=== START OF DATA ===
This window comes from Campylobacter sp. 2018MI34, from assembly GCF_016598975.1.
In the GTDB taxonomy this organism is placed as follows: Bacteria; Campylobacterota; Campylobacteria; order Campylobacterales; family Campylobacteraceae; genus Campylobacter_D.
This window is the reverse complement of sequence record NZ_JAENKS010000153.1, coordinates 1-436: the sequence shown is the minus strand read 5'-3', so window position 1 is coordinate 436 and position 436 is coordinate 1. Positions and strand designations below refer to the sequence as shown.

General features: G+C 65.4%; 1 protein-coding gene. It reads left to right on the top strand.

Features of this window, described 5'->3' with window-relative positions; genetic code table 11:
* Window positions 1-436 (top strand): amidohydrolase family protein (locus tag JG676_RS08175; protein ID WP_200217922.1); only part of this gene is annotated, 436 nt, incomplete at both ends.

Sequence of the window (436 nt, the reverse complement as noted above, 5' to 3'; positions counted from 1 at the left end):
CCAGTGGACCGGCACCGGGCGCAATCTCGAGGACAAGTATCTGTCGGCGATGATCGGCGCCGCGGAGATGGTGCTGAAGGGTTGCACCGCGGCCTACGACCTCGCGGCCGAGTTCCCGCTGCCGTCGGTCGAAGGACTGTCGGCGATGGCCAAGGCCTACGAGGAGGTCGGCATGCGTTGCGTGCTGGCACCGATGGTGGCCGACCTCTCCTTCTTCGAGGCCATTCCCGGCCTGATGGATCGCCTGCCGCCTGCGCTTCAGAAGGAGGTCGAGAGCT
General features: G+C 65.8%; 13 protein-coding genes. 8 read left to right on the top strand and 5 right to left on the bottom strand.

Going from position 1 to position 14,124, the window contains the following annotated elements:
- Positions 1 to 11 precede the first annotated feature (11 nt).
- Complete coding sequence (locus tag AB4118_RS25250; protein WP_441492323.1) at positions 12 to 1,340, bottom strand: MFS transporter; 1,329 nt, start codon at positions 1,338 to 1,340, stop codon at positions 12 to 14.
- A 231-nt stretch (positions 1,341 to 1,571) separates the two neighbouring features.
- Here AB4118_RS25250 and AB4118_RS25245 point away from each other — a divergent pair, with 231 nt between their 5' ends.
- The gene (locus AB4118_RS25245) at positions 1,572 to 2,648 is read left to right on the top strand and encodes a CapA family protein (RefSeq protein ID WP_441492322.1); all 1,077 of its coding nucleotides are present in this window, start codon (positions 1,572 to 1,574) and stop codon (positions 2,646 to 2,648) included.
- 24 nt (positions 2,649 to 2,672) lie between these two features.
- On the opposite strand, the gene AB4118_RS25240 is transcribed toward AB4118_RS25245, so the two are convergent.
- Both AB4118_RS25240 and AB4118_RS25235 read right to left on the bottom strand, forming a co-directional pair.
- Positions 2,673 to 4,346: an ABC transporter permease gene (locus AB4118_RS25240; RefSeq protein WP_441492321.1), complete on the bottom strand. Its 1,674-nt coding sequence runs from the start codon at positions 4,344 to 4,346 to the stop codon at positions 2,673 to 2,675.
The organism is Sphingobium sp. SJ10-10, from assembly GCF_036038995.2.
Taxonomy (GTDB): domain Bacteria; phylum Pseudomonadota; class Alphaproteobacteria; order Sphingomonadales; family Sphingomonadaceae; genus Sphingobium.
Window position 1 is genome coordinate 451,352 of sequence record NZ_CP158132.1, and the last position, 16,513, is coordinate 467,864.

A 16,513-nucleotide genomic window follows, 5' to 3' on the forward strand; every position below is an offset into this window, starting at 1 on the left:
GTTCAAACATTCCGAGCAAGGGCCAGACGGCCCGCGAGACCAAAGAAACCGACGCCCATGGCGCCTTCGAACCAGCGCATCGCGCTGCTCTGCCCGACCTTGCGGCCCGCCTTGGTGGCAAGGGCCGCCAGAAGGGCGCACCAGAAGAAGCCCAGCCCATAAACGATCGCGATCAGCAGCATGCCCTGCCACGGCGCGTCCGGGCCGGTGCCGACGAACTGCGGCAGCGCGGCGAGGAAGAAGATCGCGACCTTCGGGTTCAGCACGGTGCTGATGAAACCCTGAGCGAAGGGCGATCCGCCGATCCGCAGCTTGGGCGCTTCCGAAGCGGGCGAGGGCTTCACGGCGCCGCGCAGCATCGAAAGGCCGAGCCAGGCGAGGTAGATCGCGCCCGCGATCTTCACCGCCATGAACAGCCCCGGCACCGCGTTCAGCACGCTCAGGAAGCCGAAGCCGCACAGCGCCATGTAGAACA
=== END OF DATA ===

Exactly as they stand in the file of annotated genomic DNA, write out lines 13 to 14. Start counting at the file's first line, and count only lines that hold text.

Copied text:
- A 231-nt stretch (positions 1,341 to 1,571) separates the two neighbouring features.
- Here AB4118_RS25250 and AB4118_RS25245 point away from each other — a divergent pair, with 231 nt between their 5' ends.